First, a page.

The quick staining method allows an initial assessment of smear adequacy and an initial evaluation regarding the presence of benign or malignant cells. Increasing experience enables an immediate diagnosis in the endoscopic room. The same slides can be reviewed by formal cytopathologists.

  Microscopy of the Specimen Top

The dried slides can be covered with a protecting slide or used as they are. For the initial evaluation, a 20 times magnification objective is most suitable. After identifying a promising area, the cells should be evaluated with 400 times magnification or by oil immersion objective with 1000 times magnification. The slide should be searched in a meandering manner, to find the best cells for evaluation. The first goal is to prove that the material is representative of the organ or target lesion. The second purpose is to perform an immediate diagnosis. Blood clots are not suitable for cytological evaluation. The best areas are cells lying in a single layer either on their own or in single cell connections. If there are at least 10–20 good preserved and representative cells available in the first stained slides, a final morphological diagnosis can be made by an experienced cytologist and the material can be concluded “good.”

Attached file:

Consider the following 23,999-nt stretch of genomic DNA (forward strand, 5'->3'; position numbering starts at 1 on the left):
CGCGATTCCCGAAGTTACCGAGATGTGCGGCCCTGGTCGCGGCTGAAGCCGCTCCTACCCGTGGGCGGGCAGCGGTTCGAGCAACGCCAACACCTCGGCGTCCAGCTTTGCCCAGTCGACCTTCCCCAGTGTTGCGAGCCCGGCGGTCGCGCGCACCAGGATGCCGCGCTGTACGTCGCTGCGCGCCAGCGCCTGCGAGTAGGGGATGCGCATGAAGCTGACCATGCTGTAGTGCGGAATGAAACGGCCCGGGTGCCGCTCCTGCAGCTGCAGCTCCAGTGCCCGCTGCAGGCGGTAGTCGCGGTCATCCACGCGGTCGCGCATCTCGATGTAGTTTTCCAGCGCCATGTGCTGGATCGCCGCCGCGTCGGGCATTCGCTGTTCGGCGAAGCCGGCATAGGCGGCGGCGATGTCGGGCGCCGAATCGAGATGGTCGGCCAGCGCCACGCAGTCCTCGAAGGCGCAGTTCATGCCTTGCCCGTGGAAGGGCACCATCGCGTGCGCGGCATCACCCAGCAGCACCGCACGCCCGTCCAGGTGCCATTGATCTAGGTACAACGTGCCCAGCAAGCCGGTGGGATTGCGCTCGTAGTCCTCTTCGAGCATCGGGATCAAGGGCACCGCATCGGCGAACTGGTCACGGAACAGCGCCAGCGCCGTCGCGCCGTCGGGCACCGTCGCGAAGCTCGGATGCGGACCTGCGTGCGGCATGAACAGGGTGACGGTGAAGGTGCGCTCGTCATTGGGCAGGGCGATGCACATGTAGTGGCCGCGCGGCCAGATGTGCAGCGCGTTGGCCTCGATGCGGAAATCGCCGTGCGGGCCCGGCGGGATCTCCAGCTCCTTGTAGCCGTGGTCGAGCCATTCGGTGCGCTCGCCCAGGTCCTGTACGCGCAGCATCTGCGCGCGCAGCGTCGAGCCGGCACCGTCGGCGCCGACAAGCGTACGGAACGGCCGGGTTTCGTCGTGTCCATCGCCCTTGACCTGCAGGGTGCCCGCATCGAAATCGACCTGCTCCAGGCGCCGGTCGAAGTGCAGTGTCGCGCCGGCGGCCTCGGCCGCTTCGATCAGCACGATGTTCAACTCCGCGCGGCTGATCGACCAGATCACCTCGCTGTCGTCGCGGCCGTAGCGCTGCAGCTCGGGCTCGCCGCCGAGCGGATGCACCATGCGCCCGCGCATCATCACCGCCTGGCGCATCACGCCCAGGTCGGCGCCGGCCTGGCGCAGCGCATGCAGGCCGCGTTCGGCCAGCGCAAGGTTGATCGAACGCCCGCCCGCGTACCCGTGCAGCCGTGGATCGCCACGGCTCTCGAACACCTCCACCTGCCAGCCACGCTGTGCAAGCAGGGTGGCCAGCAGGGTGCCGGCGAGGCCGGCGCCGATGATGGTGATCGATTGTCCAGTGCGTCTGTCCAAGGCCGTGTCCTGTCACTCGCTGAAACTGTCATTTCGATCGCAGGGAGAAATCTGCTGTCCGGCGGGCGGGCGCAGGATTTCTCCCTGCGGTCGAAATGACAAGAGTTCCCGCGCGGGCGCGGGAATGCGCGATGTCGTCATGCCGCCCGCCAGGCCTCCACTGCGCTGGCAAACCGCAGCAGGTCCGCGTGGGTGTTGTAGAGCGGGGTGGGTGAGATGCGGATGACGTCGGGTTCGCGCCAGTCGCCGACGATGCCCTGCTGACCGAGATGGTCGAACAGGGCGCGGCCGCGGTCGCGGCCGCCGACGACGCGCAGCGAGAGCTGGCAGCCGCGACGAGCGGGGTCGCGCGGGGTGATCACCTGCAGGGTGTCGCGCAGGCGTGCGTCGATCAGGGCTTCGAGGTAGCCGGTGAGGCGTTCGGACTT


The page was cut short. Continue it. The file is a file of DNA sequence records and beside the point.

Typical examples for initial evaluation